Voters will go to the polls next Tuesday to decide whether the Great Neck school district can go forward with bonding for $85.9 million in projects that would address capital needs and educational enhancements in the district.
In October, school district officials and architects from Patchogue-based BBS Architecture introduced proposed plans for each of the district’s 18 school buildings aimed at addressing their critical needs. The cost of these projects is estimated at $51.7 million.
School district officials then presented plans in November for how $43.71 million would be spent on educational and school building improvements.
John Powell, the district’s assistant superintendent of business, said the proposed $95.41 million in spending would come from a bond issue of $85.9 million and about $9.51 million from reserves.
Roger Smith, BBS’ principal architect, has said the estimated costs were “all in” numbers, meaning they include construction costs, possible contingencies and other fees associated with the capital projects. It is also determined based on public contract bidding.
Of the $51.7 in proposed capital projects, Smith said roof reconstruction was one of the “larger pieces” of the proposal, as many of the district’s roofs were damaged or have moss growing due to water infiltration.
He said the roof work is expected to last the district between 25 and 30 years.
Smith said many of the windows and doors in the district are “truly past their life expectancy.”
He said window replacement work should last the district between 40 and 50 years.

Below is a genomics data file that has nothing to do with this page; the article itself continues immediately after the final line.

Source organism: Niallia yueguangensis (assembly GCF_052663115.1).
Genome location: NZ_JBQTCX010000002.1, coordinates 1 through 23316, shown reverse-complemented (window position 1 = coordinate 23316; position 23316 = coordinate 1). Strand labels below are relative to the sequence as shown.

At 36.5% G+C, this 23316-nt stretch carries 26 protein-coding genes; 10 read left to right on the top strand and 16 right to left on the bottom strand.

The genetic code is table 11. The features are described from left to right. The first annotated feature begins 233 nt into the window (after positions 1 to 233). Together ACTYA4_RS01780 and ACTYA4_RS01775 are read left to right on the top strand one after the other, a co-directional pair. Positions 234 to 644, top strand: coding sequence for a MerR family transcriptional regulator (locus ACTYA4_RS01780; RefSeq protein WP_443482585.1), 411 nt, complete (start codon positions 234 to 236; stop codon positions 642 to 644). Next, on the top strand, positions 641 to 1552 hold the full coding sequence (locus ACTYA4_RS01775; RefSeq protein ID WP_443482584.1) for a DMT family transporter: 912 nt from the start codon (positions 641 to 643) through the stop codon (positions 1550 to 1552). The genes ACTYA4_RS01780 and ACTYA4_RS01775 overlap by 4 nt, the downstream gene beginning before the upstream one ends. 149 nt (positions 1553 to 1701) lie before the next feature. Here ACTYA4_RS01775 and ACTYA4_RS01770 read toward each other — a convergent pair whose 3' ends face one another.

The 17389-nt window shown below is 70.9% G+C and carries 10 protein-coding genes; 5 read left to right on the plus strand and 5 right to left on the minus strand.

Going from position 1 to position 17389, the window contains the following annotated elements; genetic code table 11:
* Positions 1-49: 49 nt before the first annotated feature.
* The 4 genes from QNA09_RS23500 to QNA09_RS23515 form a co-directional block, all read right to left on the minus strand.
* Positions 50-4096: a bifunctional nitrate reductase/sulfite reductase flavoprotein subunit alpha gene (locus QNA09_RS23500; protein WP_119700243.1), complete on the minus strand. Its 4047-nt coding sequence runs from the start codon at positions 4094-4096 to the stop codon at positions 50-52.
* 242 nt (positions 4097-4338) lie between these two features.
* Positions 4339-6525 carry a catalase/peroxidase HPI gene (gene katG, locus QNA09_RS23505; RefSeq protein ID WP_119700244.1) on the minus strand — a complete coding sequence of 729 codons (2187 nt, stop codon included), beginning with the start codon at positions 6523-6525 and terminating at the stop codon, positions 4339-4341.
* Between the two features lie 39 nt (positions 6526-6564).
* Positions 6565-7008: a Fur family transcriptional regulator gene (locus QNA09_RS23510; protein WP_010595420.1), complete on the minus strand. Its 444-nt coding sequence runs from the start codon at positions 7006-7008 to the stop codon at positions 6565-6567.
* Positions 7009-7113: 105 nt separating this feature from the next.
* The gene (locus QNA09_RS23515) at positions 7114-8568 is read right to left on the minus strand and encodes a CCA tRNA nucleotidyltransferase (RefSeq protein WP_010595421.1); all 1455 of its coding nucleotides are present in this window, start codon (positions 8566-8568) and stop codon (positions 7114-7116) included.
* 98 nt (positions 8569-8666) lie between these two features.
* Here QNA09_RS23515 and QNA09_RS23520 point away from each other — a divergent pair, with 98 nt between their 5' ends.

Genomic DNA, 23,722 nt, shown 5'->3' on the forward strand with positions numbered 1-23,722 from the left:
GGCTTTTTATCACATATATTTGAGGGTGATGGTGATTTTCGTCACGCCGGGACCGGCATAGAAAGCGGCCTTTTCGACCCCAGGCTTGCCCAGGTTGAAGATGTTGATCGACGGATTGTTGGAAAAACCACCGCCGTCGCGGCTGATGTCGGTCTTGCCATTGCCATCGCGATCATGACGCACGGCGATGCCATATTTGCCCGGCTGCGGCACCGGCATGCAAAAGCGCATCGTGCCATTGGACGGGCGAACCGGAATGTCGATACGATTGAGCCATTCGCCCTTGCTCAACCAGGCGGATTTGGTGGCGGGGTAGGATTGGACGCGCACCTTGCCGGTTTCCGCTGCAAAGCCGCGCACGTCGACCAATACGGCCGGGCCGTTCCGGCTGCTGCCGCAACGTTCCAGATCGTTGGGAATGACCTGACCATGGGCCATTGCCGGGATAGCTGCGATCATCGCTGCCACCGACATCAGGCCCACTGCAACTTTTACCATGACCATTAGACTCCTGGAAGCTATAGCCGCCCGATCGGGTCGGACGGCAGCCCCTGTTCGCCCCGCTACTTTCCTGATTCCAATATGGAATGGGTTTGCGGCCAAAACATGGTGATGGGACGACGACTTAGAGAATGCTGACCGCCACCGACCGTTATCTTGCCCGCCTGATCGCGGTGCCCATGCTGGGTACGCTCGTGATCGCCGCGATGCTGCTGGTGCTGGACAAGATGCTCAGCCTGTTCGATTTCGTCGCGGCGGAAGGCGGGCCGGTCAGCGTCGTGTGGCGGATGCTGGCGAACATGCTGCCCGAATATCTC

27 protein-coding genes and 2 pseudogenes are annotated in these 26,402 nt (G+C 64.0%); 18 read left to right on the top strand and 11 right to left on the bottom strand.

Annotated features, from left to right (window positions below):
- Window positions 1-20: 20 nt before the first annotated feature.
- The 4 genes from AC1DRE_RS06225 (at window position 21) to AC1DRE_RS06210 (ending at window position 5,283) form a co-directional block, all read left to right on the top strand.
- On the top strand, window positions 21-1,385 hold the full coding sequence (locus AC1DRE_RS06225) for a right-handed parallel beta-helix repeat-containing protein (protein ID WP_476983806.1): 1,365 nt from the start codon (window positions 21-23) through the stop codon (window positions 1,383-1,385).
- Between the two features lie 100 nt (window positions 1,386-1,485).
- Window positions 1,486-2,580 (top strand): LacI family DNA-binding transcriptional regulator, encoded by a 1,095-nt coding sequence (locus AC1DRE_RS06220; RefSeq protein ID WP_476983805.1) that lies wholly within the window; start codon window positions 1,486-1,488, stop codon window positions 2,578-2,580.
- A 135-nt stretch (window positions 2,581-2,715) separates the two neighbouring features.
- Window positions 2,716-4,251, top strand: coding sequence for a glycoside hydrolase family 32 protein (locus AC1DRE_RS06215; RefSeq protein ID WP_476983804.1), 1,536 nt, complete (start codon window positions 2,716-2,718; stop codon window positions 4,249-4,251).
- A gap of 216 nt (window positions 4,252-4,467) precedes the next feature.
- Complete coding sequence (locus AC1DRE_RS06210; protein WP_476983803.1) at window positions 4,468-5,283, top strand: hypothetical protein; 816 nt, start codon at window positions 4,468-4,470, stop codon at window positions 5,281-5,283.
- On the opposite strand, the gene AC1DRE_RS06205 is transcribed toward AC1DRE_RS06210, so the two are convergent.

There are many cracks in the brick walls of some of the district’s buildings, Smith said, and BBS would remove and replace bricks to fix the exterior of the buildings.
He said the masonry work should last the district between 40 and 50 years.
Of the $43.71 million in educational enhancements, many of the “areas of focus” that were detailed by Fred Seeba and Joe Rettig, architects from BBS, in November were related to renovated science labs and library and media centers, auditorium renovations, bathroom renovations and improved air conditioning and infrastructure in the district’s schools.
One of the biggest upgrades as part of the proposed bond would be the creation of a $6.58 million early childhood center, where children across the district would be offered a pre-kindergarten education, at the district’s Adult Learning Center on Clover Drive.
The district currently has a universal pre-kindergarten program at Parkville Elementary School, but the location is more convenient for students living in the southern half of the district.
Superintendent of Schools Teresa Prendergast said the transformation of the Clover Drive facility into an early childhood center would offer pre-kindergarten to students zoned to begin kindergarten at E.M. Baker Elementary School, Saddle Rock Elementary School and Lakeville Elementary School.
As the facility currently houses the Adult Learning Center, Supportive Environment for All Learners and Pupil Personnel Services programs, the district is proposing to construct a building at the Cumberland Adult Center to relocate those programs. The proposed building would cost about $9.8 million.
Prendergast said the early childhood center would also help alleviate overcrowding at E.M. Baker.
Board members have urged residents at past meetings to vote in favor of the bond referendum, with trustee Donald Ashkenase, who is serving his 12th term on the board, stating that the proposed bond issue is “one of the most important undertakings” the board has considered during his 35-year tenure.
Voting will take place on Feb. 14 between 7 a.m. and 10 p.m.. Residents who live north of the Long Island Rail Road vote at the E.M. Baker School, located at 69 Baker Hill Road, while residents who live south of the LIRR vote at Great Neck South High School, which is located at 341 Lakeville Road.